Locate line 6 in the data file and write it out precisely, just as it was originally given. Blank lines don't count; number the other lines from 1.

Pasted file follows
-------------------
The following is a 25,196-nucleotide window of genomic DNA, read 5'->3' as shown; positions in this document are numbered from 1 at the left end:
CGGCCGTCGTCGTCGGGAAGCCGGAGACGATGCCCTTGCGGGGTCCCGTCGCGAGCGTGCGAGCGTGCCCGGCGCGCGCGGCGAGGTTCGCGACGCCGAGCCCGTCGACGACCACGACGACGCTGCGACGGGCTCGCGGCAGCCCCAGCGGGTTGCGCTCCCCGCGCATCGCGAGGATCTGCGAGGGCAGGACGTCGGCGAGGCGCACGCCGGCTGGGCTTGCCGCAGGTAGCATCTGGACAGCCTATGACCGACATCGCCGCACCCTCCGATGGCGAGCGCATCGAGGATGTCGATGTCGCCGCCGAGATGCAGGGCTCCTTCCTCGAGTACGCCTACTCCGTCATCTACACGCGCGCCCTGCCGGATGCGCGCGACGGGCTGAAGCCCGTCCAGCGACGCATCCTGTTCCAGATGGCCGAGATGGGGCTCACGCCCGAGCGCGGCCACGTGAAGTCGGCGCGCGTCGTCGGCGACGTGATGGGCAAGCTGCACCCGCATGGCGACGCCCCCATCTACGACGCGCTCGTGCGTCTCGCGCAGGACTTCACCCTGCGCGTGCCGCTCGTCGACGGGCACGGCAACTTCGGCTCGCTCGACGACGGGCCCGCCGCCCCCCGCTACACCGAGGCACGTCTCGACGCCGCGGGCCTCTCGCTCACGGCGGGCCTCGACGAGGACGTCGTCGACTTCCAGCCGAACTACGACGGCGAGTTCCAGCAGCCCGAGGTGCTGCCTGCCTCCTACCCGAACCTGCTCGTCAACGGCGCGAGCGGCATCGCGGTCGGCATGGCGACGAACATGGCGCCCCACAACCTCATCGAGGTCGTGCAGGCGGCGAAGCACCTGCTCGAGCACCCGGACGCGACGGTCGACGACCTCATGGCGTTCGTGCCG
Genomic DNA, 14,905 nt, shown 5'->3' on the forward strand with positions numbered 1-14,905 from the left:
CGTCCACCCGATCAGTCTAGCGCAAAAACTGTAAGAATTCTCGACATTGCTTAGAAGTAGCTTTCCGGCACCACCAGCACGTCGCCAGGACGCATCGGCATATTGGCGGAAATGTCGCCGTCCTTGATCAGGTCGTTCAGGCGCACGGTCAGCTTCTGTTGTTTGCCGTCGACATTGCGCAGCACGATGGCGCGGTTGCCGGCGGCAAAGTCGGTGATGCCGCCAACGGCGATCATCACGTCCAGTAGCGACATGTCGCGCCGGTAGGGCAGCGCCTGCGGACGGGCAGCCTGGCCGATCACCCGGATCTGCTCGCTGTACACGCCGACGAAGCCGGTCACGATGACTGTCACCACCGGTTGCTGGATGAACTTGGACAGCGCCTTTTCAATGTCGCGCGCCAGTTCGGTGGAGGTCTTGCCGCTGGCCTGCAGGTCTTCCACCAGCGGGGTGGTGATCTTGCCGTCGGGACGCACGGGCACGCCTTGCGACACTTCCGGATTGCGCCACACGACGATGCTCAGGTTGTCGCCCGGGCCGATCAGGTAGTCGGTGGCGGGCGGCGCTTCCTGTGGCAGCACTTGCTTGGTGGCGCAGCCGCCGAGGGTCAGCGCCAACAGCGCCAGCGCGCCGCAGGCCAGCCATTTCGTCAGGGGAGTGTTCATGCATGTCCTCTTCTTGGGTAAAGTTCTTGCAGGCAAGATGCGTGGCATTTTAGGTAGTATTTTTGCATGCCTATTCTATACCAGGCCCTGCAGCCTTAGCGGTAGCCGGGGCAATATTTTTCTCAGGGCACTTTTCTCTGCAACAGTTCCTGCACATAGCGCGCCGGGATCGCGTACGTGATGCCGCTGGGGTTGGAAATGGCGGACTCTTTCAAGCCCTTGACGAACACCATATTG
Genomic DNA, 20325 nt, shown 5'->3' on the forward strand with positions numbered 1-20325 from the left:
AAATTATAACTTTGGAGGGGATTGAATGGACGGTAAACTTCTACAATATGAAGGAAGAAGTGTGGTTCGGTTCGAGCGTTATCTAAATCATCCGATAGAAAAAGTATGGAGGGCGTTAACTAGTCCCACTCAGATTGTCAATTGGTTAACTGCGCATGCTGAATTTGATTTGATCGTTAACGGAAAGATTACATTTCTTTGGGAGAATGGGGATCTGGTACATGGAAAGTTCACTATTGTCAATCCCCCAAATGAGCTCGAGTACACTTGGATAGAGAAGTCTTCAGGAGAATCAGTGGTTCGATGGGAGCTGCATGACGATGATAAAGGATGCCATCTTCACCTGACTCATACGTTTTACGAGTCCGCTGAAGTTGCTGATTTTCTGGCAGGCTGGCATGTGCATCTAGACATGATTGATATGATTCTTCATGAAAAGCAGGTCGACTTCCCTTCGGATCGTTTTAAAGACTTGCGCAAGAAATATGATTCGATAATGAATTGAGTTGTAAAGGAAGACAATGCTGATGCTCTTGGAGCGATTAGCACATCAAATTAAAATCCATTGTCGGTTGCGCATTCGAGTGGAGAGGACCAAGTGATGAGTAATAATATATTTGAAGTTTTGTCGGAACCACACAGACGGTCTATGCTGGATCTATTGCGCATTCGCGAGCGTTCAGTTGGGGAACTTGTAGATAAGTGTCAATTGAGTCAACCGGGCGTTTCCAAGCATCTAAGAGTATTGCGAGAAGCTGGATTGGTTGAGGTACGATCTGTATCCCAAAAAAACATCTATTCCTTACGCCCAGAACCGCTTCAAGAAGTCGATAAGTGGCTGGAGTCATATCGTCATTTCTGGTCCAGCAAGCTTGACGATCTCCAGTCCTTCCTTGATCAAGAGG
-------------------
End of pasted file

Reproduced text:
AAATTATAACTTTGGAGGGGATTGAATGGACGGTAAACTTCTACAATATGAAGGAAGAAGTGTGGTTCGGTTCGAGCGTTATCTAAATCATCCGATAGAAAAAGTATGGAGGGCGTTAACTAGTCCCACTCAGATTGTCAATTGGTTAACTGCGCATGCTGAATTTGATTTGATCGTTAACGGAAAGATTACATTTCTTTGGGAGAATGGGGATCTGGTACATGGAAAGTTCACTATTGTCAATCCCCCAAATGAGCTCGAGTACACTTGGATAGAGAAGTCTTCAGGAGAATCAGTGGTTCGATGGGAGCTGCATGACGATGATAAAGGATGCCATCTTCACCTGACTCATACGTTTTACGAGTCCGCTGAAGTTGCTGATTTTCTGGCAGGCTGGCATGTGCATCTAGACATGATTGATATGATTCTTCATGAAAAGCAGGTCGACTTCCCTTCGGATCGTTTTAAAGACTTGCGCAAGAAATATGATTCGATAATGAATTGAGTTGTAAAGGAAGACAATGCTGATGCTCTTGGAGCGATTAGCACATCAAATTAAAATCCATTGTCGGTTGCGCATTCGAGTGGAGAGGACCAAGTGATGAGTAATAATATATTTGAAGTTTTGTCGGAACCACACAGACGGTCTATGCTGGATCTATTGCGCATTCGCGAGCGTTCAGTTGGGGAACTTGTAGATAAGTGTCAATTGAGTCAACCGGGCGTTTCCAAGCATCTAAGAGTATTGCGAGAAGCTGGATTGGTTGAGGTACGATCTGTATCCCAAAAAAACATCTATTCCTTACGCCCAGAACCGCTTCAAGAAGTCGATAAGTGGCTGGAGTCATATCGTCATTTCTGGTCCAGCAAGCTTGACGATCTCCAGTCCTTCCTTGATCAAGAGG